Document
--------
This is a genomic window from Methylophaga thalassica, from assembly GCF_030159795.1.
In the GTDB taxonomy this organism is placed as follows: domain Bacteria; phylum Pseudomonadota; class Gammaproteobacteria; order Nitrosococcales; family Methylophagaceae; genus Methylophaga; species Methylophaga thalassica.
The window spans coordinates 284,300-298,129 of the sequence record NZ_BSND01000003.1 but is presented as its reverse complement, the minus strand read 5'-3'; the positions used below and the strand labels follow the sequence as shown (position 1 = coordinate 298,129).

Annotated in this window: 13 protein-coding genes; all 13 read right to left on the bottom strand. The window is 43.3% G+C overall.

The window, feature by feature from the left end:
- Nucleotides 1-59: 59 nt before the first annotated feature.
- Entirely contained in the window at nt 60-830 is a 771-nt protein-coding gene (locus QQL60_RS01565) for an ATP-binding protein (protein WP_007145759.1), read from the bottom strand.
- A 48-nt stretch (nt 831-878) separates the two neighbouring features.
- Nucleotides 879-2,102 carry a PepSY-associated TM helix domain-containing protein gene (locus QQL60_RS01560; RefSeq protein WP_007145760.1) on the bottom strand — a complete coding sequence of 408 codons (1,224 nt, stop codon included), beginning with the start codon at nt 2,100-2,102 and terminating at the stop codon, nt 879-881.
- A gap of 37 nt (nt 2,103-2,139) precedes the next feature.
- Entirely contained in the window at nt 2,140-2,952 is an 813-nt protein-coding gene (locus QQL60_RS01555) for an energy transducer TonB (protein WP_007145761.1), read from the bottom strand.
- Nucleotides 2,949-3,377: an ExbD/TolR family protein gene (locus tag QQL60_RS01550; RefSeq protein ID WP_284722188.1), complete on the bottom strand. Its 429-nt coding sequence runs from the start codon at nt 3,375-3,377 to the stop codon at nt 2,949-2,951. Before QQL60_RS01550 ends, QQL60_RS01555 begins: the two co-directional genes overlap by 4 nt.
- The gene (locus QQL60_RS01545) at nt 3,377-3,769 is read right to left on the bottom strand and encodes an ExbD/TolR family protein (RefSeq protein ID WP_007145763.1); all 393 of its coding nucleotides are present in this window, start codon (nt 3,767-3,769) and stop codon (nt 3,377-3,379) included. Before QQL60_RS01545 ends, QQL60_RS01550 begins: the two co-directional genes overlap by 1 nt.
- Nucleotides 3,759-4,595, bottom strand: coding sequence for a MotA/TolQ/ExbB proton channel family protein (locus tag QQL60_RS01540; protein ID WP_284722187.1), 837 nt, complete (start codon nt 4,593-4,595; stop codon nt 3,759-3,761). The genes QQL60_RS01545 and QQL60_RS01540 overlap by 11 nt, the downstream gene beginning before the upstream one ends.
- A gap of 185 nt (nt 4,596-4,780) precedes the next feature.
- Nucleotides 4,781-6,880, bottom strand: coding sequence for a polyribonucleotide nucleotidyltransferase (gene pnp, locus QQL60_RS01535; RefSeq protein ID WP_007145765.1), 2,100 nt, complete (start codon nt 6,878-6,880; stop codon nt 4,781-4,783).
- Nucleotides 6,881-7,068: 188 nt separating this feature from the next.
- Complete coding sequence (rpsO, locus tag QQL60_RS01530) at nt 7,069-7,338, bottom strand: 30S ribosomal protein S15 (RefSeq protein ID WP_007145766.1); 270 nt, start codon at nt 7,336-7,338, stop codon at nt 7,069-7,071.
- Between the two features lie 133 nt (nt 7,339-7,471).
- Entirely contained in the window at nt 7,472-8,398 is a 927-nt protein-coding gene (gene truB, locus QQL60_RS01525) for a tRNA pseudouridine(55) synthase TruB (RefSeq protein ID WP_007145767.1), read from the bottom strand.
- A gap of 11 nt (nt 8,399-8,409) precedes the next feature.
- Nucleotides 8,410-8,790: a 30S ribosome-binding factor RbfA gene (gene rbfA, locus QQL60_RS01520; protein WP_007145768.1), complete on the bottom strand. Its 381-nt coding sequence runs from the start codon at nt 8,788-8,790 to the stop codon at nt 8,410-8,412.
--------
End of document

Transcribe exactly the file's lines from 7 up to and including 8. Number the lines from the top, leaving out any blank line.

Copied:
- Entirely contained in the window at nt 60-830 is a 771-nt protein-coding gene (locus QQL60_RS01565) for an ATP-binding protein (protein WP_007145759.1), read from the bottom strand.
- A 48-nt stretch (nt 831-878) separates the two neighbouring features.